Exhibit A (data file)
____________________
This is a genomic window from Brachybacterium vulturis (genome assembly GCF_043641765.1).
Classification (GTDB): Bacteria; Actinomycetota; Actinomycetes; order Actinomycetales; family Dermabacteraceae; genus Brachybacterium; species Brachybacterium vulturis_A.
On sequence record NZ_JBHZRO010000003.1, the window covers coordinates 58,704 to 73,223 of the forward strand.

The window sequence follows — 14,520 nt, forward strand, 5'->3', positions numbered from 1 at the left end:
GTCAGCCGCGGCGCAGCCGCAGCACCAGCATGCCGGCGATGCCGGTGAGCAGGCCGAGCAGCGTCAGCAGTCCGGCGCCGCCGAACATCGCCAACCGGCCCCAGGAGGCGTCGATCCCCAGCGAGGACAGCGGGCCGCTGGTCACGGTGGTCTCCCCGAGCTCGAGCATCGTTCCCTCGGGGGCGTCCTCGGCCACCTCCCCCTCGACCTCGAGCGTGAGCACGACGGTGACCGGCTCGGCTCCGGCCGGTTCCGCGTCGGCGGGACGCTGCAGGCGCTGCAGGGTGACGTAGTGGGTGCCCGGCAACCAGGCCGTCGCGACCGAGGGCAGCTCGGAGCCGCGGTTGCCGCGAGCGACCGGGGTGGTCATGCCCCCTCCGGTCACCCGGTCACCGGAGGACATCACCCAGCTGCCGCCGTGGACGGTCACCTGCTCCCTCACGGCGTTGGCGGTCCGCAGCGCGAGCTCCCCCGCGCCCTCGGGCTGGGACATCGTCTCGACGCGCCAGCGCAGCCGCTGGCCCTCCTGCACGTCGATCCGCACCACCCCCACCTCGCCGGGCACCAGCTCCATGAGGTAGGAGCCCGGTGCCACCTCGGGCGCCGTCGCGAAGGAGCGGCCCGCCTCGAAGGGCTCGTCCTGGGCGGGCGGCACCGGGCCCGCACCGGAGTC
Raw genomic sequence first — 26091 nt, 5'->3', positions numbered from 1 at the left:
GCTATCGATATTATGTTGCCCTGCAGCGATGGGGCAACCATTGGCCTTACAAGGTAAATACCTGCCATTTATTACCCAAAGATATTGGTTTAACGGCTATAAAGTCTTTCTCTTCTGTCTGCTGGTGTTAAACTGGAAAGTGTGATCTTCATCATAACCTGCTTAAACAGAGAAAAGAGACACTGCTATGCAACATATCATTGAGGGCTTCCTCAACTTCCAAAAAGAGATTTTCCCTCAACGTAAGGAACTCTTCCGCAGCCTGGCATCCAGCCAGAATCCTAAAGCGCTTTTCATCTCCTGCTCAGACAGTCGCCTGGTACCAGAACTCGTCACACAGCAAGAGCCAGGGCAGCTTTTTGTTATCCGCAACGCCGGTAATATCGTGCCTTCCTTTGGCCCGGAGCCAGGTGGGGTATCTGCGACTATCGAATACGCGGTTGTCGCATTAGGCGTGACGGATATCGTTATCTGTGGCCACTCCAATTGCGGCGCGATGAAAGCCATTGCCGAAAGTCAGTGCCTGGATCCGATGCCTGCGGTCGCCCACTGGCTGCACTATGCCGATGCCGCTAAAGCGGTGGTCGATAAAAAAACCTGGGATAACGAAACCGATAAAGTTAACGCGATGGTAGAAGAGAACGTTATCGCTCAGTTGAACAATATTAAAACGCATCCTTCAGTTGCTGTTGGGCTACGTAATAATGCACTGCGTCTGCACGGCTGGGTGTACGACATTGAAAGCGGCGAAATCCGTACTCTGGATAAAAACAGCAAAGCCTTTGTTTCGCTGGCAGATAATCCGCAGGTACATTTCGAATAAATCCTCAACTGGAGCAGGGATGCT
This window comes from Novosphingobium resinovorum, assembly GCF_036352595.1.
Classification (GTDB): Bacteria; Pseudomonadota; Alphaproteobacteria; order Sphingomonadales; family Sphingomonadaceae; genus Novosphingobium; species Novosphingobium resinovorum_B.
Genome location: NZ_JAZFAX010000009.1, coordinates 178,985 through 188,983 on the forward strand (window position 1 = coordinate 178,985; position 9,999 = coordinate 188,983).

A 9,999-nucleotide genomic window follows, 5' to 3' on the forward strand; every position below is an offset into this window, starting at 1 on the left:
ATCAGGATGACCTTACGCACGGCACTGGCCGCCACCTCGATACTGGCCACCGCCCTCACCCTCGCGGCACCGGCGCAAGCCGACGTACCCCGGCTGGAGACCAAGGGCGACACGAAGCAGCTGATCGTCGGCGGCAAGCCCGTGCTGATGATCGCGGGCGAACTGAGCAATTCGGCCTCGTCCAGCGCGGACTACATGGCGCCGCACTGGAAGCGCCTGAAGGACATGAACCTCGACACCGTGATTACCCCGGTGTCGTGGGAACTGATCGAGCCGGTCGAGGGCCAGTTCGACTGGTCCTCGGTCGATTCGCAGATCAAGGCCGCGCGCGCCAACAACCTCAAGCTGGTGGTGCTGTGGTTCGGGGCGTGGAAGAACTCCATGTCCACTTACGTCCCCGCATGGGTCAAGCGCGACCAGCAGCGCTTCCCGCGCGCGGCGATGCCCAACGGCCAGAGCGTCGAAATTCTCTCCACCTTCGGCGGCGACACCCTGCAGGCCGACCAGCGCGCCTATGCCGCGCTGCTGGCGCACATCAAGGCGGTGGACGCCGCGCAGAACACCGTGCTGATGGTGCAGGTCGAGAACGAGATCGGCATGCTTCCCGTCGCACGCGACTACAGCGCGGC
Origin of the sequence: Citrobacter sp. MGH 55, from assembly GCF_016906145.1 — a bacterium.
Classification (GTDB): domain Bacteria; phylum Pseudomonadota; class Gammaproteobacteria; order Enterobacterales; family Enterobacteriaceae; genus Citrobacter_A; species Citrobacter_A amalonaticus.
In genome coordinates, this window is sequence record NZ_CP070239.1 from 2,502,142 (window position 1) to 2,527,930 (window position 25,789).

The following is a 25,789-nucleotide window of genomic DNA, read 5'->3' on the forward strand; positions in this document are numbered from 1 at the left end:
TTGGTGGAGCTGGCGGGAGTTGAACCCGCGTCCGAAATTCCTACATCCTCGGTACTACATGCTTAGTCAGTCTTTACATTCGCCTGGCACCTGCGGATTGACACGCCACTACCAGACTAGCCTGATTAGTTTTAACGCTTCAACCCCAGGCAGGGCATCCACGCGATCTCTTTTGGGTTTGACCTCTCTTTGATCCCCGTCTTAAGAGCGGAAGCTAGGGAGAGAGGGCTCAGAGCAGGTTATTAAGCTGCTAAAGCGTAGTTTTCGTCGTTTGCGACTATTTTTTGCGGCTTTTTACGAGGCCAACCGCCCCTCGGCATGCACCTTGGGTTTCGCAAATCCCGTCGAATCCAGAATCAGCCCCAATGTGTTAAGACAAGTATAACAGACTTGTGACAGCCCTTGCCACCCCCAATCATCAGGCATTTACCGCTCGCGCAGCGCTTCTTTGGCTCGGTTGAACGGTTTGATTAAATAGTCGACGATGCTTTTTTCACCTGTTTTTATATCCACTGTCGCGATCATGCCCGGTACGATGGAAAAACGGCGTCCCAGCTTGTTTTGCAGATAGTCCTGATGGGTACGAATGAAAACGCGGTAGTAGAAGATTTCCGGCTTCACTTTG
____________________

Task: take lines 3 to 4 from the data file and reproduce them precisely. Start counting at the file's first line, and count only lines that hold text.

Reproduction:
On sequence record NZ_JBHZRO010000003.1, the window covers coordinates 58,704 to 73,223 of the forward strand.

The window sequence follows — 14,520 nt, forward strand, 5'->3', positions numbered from 1 at the left end: